Until recently the source used by James Currie to publish the revised version of the song was unclear. Equally, the academic, James Kinsley did not disclose the source for his analysis of the differences between the original and revised definitive version. In July 2007 the original manuscript containing Burns' revisions and amendments re-surfaced in the manuscript collection of the renowned Swiss manuscript collector Albin Schram. The manuscript was included as one of the most significant items in the auction of the Albin Schram Collection of Autograph Letters at Christie's in London which took place on 3 July 2007. It was acquired by an anonymous collector.

Burns' revisions[edit]

The manuscript, in Burns' clear hand, also contained written notes by Currie thereby proving its provenance. The justification for the publication by Currie of all of Burns' revisions are contained in the manuscript. Burns dropped the chorus line of the original and made significant changes to stanza five and stanza six. In the revised stanza five, the more sceptical of the two shepherds blames the "Angus lads" for being too fond of their wooden bowls of porridge "cogs o'brose" to risk death in battle:

"The Angus lads had nae gude will,
That day their neebours' blude to spill,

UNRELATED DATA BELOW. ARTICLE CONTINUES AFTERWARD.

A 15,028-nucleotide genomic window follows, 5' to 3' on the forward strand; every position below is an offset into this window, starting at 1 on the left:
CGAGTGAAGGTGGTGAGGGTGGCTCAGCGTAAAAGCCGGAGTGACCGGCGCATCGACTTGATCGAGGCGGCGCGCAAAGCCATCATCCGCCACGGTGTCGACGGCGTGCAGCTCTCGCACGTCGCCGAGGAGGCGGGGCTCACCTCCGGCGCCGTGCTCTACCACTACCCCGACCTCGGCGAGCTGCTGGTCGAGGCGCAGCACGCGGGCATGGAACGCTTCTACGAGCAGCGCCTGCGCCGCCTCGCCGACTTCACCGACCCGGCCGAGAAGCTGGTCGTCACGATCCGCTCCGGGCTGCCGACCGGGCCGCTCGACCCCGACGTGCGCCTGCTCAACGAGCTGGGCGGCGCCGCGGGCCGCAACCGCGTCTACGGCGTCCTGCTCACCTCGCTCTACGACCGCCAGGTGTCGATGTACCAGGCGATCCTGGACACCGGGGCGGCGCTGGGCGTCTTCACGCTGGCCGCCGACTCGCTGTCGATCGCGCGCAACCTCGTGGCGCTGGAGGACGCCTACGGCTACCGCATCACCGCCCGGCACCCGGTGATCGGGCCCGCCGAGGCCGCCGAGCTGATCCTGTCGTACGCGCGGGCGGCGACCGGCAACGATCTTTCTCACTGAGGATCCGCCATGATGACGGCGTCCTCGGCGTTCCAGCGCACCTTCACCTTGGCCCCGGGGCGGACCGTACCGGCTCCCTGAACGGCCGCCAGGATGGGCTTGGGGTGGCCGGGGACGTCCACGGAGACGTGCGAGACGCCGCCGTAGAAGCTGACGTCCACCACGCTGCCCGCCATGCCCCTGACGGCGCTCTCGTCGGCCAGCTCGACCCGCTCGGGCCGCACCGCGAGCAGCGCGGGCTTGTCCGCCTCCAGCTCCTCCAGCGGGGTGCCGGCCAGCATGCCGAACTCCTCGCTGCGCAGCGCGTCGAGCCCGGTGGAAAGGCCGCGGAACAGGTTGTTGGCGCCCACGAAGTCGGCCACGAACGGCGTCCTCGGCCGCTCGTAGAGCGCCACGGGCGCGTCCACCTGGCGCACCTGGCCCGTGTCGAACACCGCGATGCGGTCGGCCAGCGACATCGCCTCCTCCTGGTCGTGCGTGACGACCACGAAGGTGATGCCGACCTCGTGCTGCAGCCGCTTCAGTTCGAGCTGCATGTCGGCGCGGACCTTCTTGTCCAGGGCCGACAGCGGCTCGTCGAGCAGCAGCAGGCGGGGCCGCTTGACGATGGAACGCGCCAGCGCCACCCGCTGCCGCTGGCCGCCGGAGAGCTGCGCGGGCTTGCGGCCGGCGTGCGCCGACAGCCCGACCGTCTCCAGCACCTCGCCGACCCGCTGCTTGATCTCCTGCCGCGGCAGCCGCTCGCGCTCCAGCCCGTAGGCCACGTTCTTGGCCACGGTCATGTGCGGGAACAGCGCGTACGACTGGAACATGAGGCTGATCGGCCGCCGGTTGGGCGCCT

For fear, by foes, that they should lose,
Their cogs o'brose; all crying woes,
And so it goes you see, man."

The last two lines are evidence of Burns' alteration of the original stanza five which read:

"Their cogs o'brose, they scar'd at blows,
And homeward fast did flee, man."

In stanza six, Burns changed the original lines:

"Lord Panmuir is slain,
Or in his en'mies' hands man,"

To negate the more general observation about "en'mies" to provide a much more specific account:

"Or fall'n in Whiggish hands, man."

That Scottish Tories gave their lives, while Whigs ran away, is the final wry observation, enlarged from three lines to four:

"Then ye may tell, how pell an mell,
By red claymores and musket's knell,
Wi'dying yell, how Tories fell,
And Whigs to hell,
Flew off in frighted bands, man."

However, a pen stroke through these very lines indicates Burns' dissatisfaction with them and his earlier three-line version is allowed to stand on the final page: